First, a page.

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You may joke at times about your job killing you, but it’s no laughing matter. In fact, there’s a Japanese term that literally means “death due to overwork”. When I first heard the word, karoshi, whilst lecturing in Tokyo, I was sure it was some kind of joke. After returning to Japan, however, I realized that it wasn’t an exaggeration. Almost everyone I encountered knew of someone who had died from overworking.
Through decades of medical practice, I’ve never encountered this phenomenon. Quite the opposite – “hard work never killed anyone” has undoubtedly been the prevailing mantra. Work is stressful, and in Japan it may be more so. But can death occur as a result of hard work? Individuals who are of advanced age and have underlying health problems are at a greater risk of sudden death. It’s extremely rare for a young person without high risk factors, and yet, karoshi is exactly that.
In the late 1980s, when several young business executives suddenly died without any previous signs of disease, Japan acknowledged a strange new phenomenon called karoshi. These deaths were associated with extremely long working hours of 60-hour weeks and more, which isn’t uncommon in Japan. Here’s the interesting part: Japan is one of the only countries in the world that counts karoshi as a separate category for the cause of death. In the United Sates, severe work-related stress certainly exists, but we don’t hear about it because it’s not tracked in the same way. But don’t panic! Here are six tips to help you stay on top of your game and prevent work from “killing you”:
Make a true effort to take care of your health, including nutritious eating, effective workouts, and preventative healthcare. Smoothies are healthy alternatives to overly-processed vending machine snacks and greasy lunches that leave you sluggish. Consider asking Human Resources to equip your office kitchen with the NutriBullet PRO Workplace Wellness Kit and Smoothie Bar for easy access to whole fruits and vegetables that provide your body with energy and essential nutrients.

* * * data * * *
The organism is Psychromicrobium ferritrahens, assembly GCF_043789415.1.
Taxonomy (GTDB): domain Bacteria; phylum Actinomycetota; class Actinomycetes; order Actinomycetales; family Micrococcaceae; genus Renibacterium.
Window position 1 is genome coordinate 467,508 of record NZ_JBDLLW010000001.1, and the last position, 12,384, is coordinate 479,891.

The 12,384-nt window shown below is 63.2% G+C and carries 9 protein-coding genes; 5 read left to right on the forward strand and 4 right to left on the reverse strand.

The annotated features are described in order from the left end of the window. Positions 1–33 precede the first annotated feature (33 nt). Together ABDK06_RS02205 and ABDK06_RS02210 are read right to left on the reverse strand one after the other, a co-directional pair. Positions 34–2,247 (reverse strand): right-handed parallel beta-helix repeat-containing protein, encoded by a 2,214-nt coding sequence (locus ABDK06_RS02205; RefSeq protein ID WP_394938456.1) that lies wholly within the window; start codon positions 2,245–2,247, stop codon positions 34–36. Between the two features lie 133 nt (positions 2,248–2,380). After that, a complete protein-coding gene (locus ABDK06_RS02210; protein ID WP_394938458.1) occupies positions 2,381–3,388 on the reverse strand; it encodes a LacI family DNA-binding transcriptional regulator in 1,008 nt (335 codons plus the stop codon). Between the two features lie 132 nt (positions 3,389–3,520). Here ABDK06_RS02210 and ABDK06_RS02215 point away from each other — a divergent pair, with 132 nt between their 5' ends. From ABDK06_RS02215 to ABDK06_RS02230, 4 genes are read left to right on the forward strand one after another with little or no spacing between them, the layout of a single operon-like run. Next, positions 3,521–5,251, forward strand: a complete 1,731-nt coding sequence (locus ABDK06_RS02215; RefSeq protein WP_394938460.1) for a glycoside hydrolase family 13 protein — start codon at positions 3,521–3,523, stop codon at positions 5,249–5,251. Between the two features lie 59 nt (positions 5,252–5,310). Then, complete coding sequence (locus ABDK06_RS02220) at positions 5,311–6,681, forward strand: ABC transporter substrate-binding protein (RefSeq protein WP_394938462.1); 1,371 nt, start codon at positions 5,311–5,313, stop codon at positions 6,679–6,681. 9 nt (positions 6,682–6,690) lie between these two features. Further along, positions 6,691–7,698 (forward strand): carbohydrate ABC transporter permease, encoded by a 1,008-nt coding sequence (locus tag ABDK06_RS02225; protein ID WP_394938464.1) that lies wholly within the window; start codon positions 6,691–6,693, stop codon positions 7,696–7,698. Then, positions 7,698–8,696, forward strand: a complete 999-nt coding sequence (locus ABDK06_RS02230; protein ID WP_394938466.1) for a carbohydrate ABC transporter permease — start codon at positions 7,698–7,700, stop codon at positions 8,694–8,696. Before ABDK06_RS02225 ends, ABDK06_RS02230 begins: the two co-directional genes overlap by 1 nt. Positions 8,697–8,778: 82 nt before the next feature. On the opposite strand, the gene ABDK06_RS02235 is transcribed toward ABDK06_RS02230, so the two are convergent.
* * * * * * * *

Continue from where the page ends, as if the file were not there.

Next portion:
High stress levels at work can ruin pretty much any health goals you have. It causes your body to store more fat and makes it difficult to build and retain muscles. You’ll have less energy and a higher risk of mental illness, heart attack, and stroke. As karoshi suggests, you can literally overwork yourself to death, but it doesn’t have to be this way!
With balanced nutrition, regular exercise, and proper rest and relaxation, you can stay motivated and deliver your best performance at work without wearing yourself out. Fuel your mind and body with an energizing smoothie, made with nutrient-dense fruits and vegetables. With the Workplace Wellness Kit, eating healthy while at work has never been more convenient and delicious! Combine that with effective workouts and other stress-relieving activities to set yourself up for a longer, healthier, and happier life.
Dr. Linda Friedland is a medical doctor, media personality, best-selling author of seven books and sought-after international speaker. She is an authority on executive and corporate health, women’s wellbeing, as well as stress management, resilience, and performance.
With a professional career of more than 20 years in clinical medicine and over a decade of healthcare advisory and consulting, Dr Friedland is a leading authority on health and performance. She is an international advisor to many of Fortune and Forbes' top global companies, and she designs and implementshealth, lifestyle, and disease prevention programs. A highly-rated international speaker for numerous global organizationsand an author of several books, she has spoken in more than 30 countries in the past few years. She travels frequently to deliver keynotes and consult for corporations throughout Asia, North America, Europe, South Africa, and Australia. Linda consults on corporate health andwellbeing as well as women’s health, leadership and performance.
She is also advisory board member for several international healthcare companies including the Shanghai-based JUCCE (Joint US–China Collaboration on Clean Energy) and the China —A New Way to Eatinitiative: a project of the World Economic Forum.
Dr. Friedlandresides mostly in Australia and is married to Peter, a surgeon. She is a mother of five.